52. It is our view that any changes to remedy the effects of Malcolm must be implemented across the DDA. Whilst there are reasons for distinguishing Malcolm in the context of employment (and indeed post-16 education) it is very difficult because of the drafting of the provisions to make such cogent arguments in relation to goods facilities and services.

53. In addition, in premises it is perfectly clear that courts are bound by the Malcolm decision, and, as the duty to make adjustments is much more restrictive in premises, there are not the same options for mitigating the effects of Malcolm as there are in employment, goods and services and education.

54. It is our experience that premises cases have had to be abandoned in light of Malcolm - for example, where a disabled person has failed to pay rent because their depression has resulted in their failing to complete a housing benefit form, then they will no longer have a basis on which to resist any possession proceedings brought against them on this basis.

55. It is important, however, to ensure that objective justification applies in order to avoid the situation raised in Malcolm, where the justification provisions were so restrictive that landlords were left with no means of evicting an individual, pre-Malcolm, where, for example, arrears arose for a reason relating to disability.

How effective are the provisions in Part 3 of the DDA on buying selling and letting

56. Apart from the issues raised by Malcolm, we have limited experience of the duty to make adjustments in the housing field. And in fact we are unaware of these provisions having been used widely at all.

57. It is clear however that they are restrictive when compared to the expansive reasonable adjustment provisions in relation to goods facilities and services.

58. Of particular note is the fact that there is no anticipatory duty to make adjustments. In addition, there must be an individual request for the adjustment, and specific other conditions must apply before the duty is owed.

59. We would suggest that, again in the interests of consistency and in order to make the provisions as effective as possible, the premises duties to make reasonable adjustments should be made anticipatory in nature. Given that the steps to be taken are limited in any event by what is "reasonable" this should not impose an undue burden upon landlords and would result in more effective removal of barriers to disabled people's participation.

60. In addition, having similar duties in this area to those in goods facilities and services would make the law easier to apply and for premises providers to understand.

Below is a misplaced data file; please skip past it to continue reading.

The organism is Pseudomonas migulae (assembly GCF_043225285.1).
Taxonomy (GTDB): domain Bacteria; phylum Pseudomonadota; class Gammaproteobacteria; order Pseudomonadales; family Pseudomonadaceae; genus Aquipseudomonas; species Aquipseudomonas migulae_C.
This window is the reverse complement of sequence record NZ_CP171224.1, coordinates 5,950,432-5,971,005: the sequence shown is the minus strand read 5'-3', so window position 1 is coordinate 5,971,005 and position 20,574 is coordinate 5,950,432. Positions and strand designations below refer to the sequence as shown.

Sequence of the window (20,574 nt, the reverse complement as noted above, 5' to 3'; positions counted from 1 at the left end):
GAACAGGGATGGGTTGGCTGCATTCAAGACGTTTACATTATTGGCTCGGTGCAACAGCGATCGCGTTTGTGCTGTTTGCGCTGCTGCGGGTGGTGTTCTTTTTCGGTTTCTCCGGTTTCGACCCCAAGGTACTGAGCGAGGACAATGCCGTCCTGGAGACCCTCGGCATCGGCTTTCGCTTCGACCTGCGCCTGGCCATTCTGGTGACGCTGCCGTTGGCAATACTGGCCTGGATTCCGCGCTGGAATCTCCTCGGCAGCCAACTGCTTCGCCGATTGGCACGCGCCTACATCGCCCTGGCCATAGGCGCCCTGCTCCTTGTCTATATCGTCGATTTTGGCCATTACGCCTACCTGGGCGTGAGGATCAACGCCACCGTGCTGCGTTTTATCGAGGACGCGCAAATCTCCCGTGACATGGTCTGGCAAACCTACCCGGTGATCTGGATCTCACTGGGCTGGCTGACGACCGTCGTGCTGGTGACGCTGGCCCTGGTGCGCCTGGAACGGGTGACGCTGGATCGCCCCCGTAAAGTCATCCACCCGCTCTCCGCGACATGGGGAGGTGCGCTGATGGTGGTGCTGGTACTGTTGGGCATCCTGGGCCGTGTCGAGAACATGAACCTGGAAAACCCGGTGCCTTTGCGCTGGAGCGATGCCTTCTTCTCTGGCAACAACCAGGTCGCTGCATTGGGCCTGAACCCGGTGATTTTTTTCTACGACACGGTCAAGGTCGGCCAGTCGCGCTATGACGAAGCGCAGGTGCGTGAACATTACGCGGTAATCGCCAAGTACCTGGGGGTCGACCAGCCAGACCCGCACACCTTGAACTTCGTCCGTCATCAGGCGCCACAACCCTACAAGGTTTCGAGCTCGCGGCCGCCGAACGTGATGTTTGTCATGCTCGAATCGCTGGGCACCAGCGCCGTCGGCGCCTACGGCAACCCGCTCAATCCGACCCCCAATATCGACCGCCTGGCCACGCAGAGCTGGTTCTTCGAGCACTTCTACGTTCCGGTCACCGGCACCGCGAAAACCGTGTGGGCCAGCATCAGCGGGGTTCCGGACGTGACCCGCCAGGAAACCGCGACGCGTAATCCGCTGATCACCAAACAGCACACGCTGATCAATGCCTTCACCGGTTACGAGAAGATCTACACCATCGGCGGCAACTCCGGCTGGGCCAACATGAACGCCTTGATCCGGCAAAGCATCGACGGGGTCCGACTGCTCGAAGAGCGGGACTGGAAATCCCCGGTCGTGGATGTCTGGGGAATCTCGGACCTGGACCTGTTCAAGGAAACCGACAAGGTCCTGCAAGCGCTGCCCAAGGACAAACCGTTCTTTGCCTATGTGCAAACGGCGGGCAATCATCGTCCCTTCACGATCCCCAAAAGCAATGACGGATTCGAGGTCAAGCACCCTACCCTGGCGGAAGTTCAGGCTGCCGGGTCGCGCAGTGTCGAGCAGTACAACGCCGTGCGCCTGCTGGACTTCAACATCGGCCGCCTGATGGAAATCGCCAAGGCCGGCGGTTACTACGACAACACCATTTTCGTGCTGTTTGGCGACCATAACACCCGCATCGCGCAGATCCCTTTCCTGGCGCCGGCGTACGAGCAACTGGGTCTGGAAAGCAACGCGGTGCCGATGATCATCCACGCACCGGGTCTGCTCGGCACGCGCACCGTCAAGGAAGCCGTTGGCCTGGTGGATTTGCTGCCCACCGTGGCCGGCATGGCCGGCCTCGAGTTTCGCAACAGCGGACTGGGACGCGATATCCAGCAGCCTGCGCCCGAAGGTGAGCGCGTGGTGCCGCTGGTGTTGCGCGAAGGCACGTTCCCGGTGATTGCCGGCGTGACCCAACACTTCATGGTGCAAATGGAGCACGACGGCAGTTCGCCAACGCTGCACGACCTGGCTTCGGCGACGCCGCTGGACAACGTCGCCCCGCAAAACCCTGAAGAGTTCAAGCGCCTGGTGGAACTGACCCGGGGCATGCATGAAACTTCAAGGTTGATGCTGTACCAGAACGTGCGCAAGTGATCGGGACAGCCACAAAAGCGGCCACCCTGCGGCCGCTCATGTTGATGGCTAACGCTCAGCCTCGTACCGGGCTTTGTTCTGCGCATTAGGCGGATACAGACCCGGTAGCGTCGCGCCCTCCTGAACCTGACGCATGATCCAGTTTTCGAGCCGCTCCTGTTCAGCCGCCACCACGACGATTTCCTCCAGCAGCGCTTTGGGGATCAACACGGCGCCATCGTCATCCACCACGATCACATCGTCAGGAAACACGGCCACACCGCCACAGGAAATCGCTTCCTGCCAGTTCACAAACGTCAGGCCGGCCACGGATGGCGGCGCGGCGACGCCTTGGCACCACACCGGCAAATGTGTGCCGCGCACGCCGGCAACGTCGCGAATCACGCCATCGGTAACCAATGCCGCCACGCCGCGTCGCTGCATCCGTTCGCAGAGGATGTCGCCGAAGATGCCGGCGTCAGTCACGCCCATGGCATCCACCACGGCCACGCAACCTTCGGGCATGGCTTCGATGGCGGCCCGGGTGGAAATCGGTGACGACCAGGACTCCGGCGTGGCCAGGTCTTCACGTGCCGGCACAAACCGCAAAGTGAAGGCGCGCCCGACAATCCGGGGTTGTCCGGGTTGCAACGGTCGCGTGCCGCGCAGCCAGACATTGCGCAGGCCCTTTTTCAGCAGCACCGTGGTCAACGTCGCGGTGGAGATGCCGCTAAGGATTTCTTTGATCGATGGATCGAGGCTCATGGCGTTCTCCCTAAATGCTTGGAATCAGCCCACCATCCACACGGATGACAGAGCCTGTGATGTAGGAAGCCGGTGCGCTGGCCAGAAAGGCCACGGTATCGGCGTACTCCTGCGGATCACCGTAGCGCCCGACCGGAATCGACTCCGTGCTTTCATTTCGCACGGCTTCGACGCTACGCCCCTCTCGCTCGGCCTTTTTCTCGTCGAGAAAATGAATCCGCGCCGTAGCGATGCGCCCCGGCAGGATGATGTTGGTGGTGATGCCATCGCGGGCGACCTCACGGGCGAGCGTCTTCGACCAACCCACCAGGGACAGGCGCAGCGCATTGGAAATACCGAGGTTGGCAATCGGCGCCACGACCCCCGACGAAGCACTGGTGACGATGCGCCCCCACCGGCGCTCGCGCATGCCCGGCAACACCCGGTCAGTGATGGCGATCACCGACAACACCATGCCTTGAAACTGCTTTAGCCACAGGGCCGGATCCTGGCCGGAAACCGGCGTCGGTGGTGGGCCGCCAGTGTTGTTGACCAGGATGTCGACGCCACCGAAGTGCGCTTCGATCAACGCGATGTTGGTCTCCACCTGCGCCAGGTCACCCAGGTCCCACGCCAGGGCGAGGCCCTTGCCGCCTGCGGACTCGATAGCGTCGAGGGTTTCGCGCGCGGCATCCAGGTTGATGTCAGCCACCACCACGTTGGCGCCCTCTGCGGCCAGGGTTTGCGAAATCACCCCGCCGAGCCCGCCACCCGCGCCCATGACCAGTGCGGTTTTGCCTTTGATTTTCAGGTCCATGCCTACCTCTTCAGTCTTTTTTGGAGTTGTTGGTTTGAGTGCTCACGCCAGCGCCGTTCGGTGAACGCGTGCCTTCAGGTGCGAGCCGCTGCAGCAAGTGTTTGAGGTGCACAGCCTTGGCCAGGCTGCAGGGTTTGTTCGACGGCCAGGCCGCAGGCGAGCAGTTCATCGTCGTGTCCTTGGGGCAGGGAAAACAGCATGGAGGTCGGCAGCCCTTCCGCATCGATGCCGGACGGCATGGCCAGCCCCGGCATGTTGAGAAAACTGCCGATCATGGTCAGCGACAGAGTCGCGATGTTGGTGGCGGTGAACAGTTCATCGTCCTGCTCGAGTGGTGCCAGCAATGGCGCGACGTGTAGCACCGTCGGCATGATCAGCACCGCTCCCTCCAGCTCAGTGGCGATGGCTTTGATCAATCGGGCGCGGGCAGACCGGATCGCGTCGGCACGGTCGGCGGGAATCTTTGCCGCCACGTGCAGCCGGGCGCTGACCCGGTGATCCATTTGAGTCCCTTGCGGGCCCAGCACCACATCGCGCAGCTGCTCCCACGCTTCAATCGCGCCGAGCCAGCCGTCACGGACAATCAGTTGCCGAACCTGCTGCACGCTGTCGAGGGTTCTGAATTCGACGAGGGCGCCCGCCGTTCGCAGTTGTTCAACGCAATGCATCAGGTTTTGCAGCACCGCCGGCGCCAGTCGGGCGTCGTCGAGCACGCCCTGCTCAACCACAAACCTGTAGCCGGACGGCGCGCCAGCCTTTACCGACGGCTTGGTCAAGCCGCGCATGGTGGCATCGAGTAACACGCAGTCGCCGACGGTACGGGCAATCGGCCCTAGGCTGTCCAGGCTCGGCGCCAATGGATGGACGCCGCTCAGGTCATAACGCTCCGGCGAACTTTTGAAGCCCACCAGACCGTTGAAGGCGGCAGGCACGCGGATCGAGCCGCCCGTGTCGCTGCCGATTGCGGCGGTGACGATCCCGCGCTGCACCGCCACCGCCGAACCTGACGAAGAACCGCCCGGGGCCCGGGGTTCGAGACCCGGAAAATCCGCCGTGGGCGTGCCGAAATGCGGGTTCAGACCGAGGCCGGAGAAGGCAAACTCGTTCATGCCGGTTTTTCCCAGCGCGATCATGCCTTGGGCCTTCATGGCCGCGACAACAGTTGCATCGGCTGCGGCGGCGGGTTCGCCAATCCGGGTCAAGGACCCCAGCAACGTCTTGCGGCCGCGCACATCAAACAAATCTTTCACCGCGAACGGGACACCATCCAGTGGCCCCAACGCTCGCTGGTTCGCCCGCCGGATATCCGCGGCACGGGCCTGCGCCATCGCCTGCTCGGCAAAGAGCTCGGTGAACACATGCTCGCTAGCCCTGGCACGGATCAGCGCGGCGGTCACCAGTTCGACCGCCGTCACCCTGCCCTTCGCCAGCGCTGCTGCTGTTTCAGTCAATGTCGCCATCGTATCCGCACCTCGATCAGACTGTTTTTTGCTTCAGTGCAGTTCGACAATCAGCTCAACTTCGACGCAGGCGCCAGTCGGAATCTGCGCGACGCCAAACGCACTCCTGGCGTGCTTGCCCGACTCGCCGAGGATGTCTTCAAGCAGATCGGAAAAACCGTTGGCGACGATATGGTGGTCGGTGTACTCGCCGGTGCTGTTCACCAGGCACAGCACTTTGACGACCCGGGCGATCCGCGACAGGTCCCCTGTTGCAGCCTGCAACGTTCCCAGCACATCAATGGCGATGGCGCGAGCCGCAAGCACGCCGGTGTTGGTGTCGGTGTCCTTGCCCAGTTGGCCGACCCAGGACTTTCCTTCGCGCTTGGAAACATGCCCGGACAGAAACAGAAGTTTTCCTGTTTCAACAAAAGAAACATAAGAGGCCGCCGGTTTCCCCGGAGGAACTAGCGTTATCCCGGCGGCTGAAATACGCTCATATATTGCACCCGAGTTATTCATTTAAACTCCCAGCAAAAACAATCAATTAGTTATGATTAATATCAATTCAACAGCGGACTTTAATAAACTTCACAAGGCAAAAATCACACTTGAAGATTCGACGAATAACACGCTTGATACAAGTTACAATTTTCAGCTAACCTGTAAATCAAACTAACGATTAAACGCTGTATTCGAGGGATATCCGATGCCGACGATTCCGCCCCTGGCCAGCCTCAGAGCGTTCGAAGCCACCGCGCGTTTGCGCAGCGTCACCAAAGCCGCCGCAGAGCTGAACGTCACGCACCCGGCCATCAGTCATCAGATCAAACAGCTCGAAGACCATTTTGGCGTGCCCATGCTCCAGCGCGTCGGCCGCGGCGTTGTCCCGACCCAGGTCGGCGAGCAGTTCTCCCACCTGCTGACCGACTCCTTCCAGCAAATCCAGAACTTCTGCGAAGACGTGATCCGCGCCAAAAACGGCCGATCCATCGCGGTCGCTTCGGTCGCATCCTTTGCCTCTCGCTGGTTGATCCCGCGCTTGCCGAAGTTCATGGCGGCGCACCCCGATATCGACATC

How could a disability equality duty in the public sector be built upon within a Single Equality Duty? Is a single duty desirable? Will there be unintended consequences for disabled people or disability rights?

61. The equality duties have been used as the basis to challenge a number of public authority decisions, and the courts have been particularly receptive to arguments about their nature. In the context of disability, for example, the case of R (on the application of Chavda and Others) v Harrow London Borough Council ([2007] EWHC 3064) was particularly useful in reinforcing the need for local authority councillors to be aware of the duties and to ensure their application when making decisions about budgets for social care.

62. There are at present 3 different equality duties and with the intention to introduce duties in respect of religion or belief, age and sexual orientation, it is important that there is a strong, coherent framework for these duties. This is particularly the case with the specific duties which, whilst extremely important in providing a "plan" for what an authority is to do, have confused some local authorities because of their differences.

63. It is important, however, that the key elements of a disability equality duty are preserved within a single duty - in particular, the duty to have due regard to the need to take steps to take account of disabled people's disabilities, even where that involves treating them more favourably. This has been particularly effective in reinforcing the reach of the reasonable adjustment duty, and in promoting substantive, as opposed to formal, equality.

64. The other elements of the disability equality duty - equally important - i.e. harassment, public participation and positive attitudes are equally important as regards the other equality grounds, and these should be reflected in a single duty.

65. In addition, a single duty would need to provide guidance on how multiple discrimination should be considered. Guidance would be needed on how to avoid a hierarchy of equalities, e.g. with age and disability at the bottom because they are capable of greater justification.

How could procurement be made a more effective lever for equality outcomes?

66. The experience under the Race Relations Act demonstrates that more is needed generally to ensure that public authorities, especially central government departments, fully embrace and implement their positive duty to promote equality. In particular, despite comprehensive guidance prepared by the CRE in 2003, and subsequently by the DRC, and EOC, that illustrated how at each stage of the procurement process, a public authority should, and could, while complying in full with the requirements of EU law, take their race equality duty into account, there is very little evidence of this occurring. CRE guidance illustrated that the race equality duty was relevant not only to contracts involving the provision of services to the public but also internal services and purchases of certain types of goods and work. Critical, and of general concern, are the ways in which, through procurement, a public authority can secure improvements in equality of opportunity within the contractors workforce.